In “A new proof of the completeness of the Lukasiewicz axioms” Chang proved that any totally ordered MV-algebra A was isomorphic to the segment \}\) of a totally ordered l-group with strong unit A *. This was done by the simple intuitive idea of putting denumerable copies of A on top of each other. Moreover, he also show that any such group G can be recovered from its segment since \^*}\), establishing an equivalence of categories. In “Interpretation of AF C (...) *-algebras in Lukasiewicz sentential calculus” Mundici extended this result to arbitrary MV-algebras and l-groups with strong unit. He takes the representation of A as a sub-direct product of chains A i, and observes that \ where \. Then he let A * be the l-subgroup generated by A inside \. He proves that this idea works, and establish an equivalence of categories in a rather elaborate way by means of his concept of good sequences and its complicated arithmetics. In this note, essentially self-contained except for Chang’s result, we give a simple proof of this equivalence taking advantage directly of the arithmetics of the the product l-group \, avoiding entirely the notion of good sequence. (shrink)
During the 1920s and 1930s geneticist L. C. Dunn of Columbia University cautioned Americans against endorsing eugenic policies and called attention to eugenicists' less than rigorous practices. Then, from the mid-1940s to early 1950s he attacked scientific racism and Nazi Rassenhygiene by co-authoring Heredity, Race and Society with Theodosius Dobzhansky and collaborating with members of UNESCO on their international campaign against racism. Even though shaking the foundations of scientific discrimination was Dunn's primary concern during the interwar and post-World War II (...) years, his campaigns had ancillary consequences for the discipline. He contributed to the professionalization of genetics during the 1920s and 1930s and sought respectability for human genetics in the 1940s and 1950s. My article aims to elucidate the activist scientist's role in undermining scientific discrimination by exploring aspects of Dunn's scientific work and political activism from the 1920s to 1950s. Definitions are provided for scientific discrimination and activist scientist. (shrink)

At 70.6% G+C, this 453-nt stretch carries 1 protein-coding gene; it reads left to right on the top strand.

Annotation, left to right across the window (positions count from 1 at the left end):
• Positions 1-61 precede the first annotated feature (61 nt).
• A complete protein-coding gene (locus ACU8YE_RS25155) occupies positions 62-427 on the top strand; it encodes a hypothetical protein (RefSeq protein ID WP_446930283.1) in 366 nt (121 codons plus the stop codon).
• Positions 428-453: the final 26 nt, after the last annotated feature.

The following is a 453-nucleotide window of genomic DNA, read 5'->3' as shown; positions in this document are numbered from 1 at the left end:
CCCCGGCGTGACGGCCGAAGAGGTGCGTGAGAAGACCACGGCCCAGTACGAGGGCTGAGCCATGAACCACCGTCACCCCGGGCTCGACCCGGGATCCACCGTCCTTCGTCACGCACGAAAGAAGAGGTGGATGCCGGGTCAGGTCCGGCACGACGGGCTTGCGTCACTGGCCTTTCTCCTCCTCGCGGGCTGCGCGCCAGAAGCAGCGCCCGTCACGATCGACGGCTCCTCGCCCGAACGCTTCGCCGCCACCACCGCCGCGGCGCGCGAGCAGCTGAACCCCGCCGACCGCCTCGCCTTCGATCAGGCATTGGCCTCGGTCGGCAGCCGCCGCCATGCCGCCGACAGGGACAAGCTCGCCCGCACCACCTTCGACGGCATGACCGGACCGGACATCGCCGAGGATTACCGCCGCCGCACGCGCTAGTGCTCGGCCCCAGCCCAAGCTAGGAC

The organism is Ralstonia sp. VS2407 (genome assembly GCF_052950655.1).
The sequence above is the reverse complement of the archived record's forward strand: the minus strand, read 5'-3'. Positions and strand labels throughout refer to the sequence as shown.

Historically, Western philosophy has struggled to accommodate, or has simply denied, the moral value of spontaneous, non-reflective action. One important exception is in the work of K.E. Løgstrup, whose phenomenological ethics involves a claim that the ‘ethical demand’ of care for the other can only be realized through spontaneous assent to ‘sovereign expressions of life’ such as trust and mercy. Løgstrup attacks Kierkegaard for devaluing spontaneous moral action, but as I argue, Kierkegaard too offers an implicit view of spontaneous moral (...) response as a regulative ideal. In attempting to articulate the model of character-formation that such an ethics requires, we can see both Løgstrup and Kierkegaard as engaging with an ancient problematic, running from Classical Daoism to medieval mysticism, of achieving spontaneity through purgation rather than edification—not building the subject up, but demolishing personality in order to become a conduit for a transcendent normativity. (shrink)
L’Homme presents what has been termed Descartes’ “physiological psychology”. It envisions and seeks to explain how the brain and nerves might yield situationally appropriate behavior through mechanical means. On occasion in the past 150 years, this aim has been recognized, described, and praised. Still, acknowledgement of this aspect of Descartes’ writing has been spotty in histories of neuroscience and histories of psychology. In recent years, there has been something of a resurgence. This chapter argues that, in seeking to explain psychological (...) functions such as sense perception, attention, memory, and emotional response, Descartes ascribed a range of active functions to the brain acting on its own (independently of mind). (shrink)